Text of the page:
AMD Ryzen 5 1600X Overclocked Benchmark Results At 4.1GHz

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AMD Ryzen 5 1600X – Overclocking to 4.1GHz With No Manual Voltage Increase

A recent trip to the local Micro Center location in St. Louis, Missouri showed that all the AMD Ryzen 5 6-core processors were sold out and rightly so as the Ryzen 5 1600X and Ryzen 5 1600 are both exceptional values. The AMD Ryzen 5 1600X is the flagship processor of the Ryzen 5 series and boasts 6-cores and 12-threads of processing goodness at over 4GHz clock speeds for just $249.99. AMD released the first quad-core processor (Phenom II X4) in January 2009, so many enthusiasts are ready to add more cores to their system here in 2017. No wonder they are sold out locally!

AMD Ryzen 1600X Sold Out

The AMD Ryzen 5 1600X CPU is a 95W TDP part that comes without a HSF, so you’ll need to purchase your own CPU cooler. The Ryzen 5 1600X has a base clock speed of 3.6GHz and can run all the way up to 4.1GHz thanks to AMD’s eXtended Frequency Range (XFR) technology. This processor is priced $90 less than the Intel Core i7-7700K quad-core processor ($339.99 shipped) and should do better in multi-threaded workloads or when multi-tasking in general.

AMD Ryzen 5 1600X Processor

AMD Ryzen 5 1600X Stock Specs

  • 95W TDP
  • 3+3 CCX config
  • 16MB L3 cache
  • 512K L2 cache per core
  • 3.6GHz Base
  • 3.7GHz All-Core Boost
  • 4.0GHz 2-Core Boost
  • 4.1GHz XFR

We already showed you the performance of a stock AMD Ryzen 5 1600X processor, but what about overclocked up to the max?

AMD Ryzen 5 1600X CPU-Z Stock

We were able to push the limits of our AMD Ryzen 5 1600X processor and was able to increase the all-core clock speed from 3.7GHz all the way up to 4.1GHz on this 6-core CPU! To do this we just increased the clock frequency in the UEFI on the MSI X370 XPower Gaming Titanium motherboard as we didn’t even need to increase the CPU Voltage as the board was already running the 1600X at 1.380V according to CPU-Z! Most AMD Ryzen 5 1600X processors seem to do 4.0 to 4.2 GHz on all cores with a decent motherboard and CPU cooler, so we are happy with 4.1GHz.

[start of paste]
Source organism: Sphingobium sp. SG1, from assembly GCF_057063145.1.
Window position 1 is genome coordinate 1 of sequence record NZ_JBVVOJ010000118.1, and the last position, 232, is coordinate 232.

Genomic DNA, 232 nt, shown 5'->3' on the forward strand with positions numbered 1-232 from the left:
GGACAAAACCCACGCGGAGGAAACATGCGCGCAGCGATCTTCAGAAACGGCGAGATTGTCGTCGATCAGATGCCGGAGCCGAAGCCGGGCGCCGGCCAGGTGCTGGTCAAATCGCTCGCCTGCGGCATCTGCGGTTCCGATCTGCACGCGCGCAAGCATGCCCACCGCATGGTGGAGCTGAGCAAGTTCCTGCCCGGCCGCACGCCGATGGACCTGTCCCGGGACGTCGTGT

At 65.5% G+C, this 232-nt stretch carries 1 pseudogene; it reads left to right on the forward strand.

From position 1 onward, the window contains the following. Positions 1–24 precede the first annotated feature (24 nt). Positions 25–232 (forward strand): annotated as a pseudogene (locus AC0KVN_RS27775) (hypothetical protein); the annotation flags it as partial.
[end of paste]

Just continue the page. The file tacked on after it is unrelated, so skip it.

AMD Ryzen 5 1600X CPU-Z Overclocked

We tried to go beyond 4.1GHz by manually increasing the Voltage, but we were unable to get 4.2GHz stable at over 1.45V on the 1600X and we didn’t want to go beyond that Voltage. We also noted that the CPU temperature was spiking beyond 80C while using the Corsair Hydro Series H110i Extreme Performance liquid CPU Cooler ($134.99) and that is hot enough for most.

If you wanted to use more exotic cooling methods you might be able to get the Ryzen 5 1600X processor up to nearly 6GHz! Overclocking expert der8auer used LN2 cooling on a Ryzen 5 1600X processor and was able to reach 5.9GHz on one of these processors with 6C/12T enabled! Pretty impressive results and it just goes to show that these processors have more than 4.0-4.2 GHz in them if you wanted to use extreme cooling techniques.

Let’s take a look at the test system and then take a look at our benchmark results. 

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  • Reylegh

    Did you reach 4.1GHz on 1.38V? How…
    I have to set it at 1.395 to hold 4.05GHz
    And even at 1.4125 I was not able to hold 4.1GHz…it crashed after 2-3 second from when I started the stress test…and that not due to temperature (71 degree when the system crashed).

    • Nathan Kirsch

      Every processor is slightly different when it comes to overclocking as are the actual voltages on each particular model board!

      • Reylegh

        But does this mean I need to add more voltage to try 4.1, or that my CPU can’t do 4.1 at all?

  • christopher evensen

    Yikes. So as a pure gamer, am I reading this correctly that my 6 year old 2600k @ 4.5 Ghz beats this chip? I’ve been wanting to go back to AMD but this just doesn’t so it for me.

    • Cody T

      Yes. If you were running on a non-k like I was, however, it’d be a monumental boost. Maybe this bit is placebo but it feels like everything is running so much smoother after switching as well. 3200MHz ram is pretty good too, and for me the upgrade ‘included’ usb 3.0.